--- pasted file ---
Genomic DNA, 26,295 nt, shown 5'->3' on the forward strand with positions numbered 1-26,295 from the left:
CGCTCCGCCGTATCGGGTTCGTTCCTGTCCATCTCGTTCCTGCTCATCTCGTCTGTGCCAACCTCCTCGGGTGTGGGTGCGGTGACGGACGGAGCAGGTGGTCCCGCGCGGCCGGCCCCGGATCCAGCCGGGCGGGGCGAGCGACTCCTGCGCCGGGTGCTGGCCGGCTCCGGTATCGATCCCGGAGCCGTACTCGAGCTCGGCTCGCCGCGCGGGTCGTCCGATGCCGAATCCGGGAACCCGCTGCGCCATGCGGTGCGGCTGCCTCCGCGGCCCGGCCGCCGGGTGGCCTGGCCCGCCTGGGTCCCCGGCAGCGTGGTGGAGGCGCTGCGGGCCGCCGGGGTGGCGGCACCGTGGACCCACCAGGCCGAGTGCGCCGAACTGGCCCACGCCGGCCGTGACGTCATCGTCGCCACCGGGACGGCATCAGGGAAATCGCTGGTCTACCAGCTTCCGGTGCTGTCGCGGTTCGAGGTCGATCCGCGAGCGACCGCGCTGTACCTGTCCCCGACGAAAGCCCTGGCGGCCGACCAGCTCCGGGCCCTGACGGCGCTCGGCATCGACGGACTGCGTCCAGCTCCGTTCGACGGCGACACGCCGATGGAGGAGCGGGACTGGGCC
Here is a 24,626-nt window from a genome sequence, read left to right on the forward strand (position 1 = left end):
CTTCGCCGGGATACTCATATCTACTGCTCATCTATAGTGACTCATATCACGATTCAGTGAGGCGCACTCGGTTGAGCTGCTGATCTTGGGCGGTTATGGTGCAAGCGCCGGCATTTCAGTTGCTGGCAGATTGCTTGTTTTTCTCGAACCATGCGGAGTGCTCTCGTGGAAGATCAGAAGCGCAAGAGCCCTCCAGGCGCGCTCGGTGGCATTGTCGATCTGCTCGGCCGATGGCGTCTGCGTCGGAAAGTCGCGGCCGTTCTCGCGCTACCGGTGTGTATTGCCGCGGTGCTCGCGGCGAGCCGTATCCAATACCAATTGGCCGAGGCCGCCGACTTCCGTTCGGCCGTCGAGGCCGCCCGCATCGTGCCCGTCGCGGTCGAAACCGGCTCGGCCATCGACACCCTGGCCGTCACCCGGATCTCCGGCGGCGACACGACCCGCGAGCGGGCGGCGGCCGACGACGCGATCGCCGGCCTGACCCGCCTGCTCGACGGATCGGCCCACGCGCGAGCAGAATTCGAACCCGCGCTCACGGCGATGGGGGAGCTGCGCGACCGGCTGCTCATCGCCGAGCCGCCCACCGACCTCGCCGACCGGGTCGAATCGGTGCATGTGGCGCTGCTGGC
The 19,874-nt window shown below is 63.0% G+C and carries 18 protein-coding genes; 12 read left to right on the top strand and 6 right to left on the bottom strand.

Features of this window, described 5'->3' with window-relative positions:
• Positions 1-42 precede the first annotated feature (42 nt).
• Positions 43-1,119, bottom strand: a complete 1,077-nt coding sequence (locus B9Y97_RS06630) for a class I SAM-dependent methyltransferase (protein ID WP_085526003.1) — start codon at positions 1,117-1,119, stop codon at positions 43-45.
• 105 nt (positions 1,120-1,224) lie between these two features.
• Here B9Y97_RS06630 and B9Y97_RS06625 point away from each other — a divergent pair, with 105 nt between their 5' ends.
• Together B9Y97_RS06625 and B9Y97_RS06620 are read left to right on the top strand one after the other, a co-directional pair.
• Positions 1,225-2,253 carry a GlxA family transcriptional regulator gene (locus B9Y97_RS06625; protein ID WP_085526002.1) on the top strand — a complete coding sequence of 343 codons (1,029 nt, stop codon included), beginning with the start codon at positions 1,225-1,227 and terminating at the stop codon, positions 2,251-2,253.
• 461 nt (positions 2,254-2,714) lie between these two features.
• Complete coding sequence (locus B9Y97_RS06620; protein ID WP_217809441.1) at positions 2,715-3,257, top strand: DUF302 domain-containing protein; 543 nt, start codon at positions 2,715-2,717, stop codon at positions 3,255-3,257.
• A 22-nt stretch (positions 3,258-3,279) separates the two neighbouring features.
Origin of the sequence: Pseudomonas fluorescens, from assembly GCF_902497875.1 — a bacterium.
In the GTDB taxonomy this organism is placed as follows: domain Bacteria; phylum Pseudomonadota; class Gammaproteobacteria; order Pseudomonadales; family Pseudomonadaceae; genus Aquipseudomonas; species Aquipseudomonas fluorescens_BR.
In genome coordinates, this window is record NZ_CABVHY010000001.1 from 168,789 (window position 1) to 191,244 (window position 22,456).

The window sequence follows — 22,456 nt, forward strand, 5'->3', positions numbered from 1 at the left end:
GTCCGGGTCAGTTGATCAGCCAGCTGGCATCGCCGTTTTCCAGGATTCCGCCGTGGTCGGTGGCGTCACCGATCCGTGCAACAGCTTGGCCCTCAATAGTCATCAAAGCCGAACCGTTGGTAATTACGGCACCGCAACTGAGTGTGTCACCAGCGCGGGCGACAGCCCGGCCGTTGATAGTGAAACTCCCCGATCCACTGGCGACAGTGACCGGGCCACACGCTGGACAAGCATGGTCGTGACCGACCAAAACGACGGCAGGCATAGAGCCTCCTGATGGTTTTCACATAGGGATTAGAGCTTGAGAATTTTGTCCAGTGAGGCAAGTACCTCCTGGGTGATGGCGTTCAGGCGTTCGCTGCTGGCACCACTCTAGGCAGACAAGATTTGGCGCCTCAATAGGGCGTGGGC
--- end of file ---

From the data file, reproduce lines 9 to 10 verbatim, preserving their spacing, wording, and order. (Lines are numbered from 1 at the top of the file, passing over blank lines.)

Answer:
• 105 nt (positions 1,120-1,224) lie between these two features.
• Here B9Y97_RS06630 and B9Y97_RS06625 point away from each other — a divergent pair, with 105 nt between their 5' ends.